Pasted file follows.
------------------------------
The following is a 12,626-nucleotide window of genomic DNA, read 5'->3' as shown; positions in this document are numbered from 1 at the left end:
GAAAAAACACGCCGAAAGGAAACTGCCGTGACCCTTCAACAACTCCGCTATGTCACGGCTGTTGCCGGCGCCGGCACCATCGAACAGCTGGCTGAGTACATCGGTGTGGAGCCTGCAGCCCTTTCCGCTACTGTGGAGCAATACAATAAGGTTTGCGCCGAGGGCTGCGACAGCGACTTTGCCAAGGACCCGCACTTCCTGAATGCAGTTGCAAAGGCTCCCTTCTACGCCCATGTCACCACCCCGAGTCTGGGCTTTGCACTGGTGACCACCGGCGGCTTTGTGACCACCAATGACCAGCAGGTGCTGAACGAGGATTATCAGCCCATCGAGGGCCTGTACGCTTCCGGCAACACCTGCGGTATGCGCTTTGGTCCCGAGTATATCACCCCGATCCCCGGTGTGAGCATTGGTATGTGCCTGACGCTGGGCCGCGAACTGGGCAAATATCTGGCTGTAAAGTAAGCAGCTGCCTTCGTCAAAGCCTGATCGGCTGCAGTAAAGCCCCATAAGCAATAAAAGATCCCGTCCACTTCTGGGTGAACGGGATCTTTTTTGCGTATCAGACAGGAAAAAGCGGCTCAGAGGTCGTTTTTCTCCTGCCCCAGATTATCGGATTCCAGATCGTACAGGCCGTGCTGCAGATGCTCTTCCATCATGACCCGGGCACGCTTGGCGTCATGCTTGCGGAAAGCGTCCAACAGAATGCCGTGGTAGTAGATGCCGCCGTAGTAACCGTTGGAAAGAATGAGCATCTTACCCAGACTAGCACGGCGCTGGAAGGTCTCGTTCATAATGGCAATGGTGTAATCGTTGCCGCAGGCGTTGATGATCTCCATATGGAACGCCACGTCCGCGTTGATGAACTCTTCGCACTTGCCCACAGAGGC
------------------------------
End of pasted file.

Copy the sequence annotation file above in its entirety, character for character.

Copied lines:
The following is a 12,626-nucleotide window of genomic DNA, read 5'->3' as shown; positions in this document are numbered from 1 at the left end:
GAAAAAACACGCCGAAAGGAAACTGCCGTGACCCTTCAACAACTCCGCTATGTCACGGCTGTTGCCGGCGCCGGCACCATCGAACAGCTGGCTGAGTACATCGGTGTGGAGCCTGCAGCCCTTTCCGCTACTGTGGAGCAATACAATAAGGTTTGCGCCGAGGGCTGCGACAGCGACTTTGCCAAGGACCCGCACTTCCTGAATGCAGTTGCAAAGGCTCCCTTCTACGCCCATGTCACCACCCCGAGTCTGGGCTTTGCACTGGTGACCACCGGCGGCTTTGTGACCACCAATGACCAGCAGGTGCTGAACGAGGATTATCAGCCCATCGAGGGCCTGTACGCTTCCGGCAACACCTGCGGTATGCGCTTTGGTCCCGAGTATATCACCCCGATCCCCGGTGTGAGCATTGGTATGTGCCTGACGCTGGGCCGCGAACTGGGCAAATATCTGGCTGTAAAGTAAGCAGCTGCCTTCGTCAAAGCCTGATCGGCTGCAGTAAAGCCCCATAAGCAATAAAAGATCCCGTCCACTTCTGGGTGAACGGGATCTTTTTTGCGTATCAGACAGGAAAAAGCGGCTCAGAGGTCGTTTTTCTCCTGCCCCAGATTATCGGATTCCAGATCGTACAGGCCGTGCTGCAGATGCTCTTCCATCATGACCCGGGCACGCTTGGCGTCATGCTTGCGGAAAGCGTCCAACAGAATGCCGTGGTAGTAGATGCCGCCGTAGTAACCGTTGGAAAGAATGAGCATCTTACCCAGACTAGCACGGCGCTGGAAGGTCTCGTTCATAATGGCAATGGTGTAATCGTTGCCGCAGGCGTTGATGATCTCCATATGGAACGCCACGTCCGCGTTGATGAACTCTTCGCACTTGCCCACAGAGGC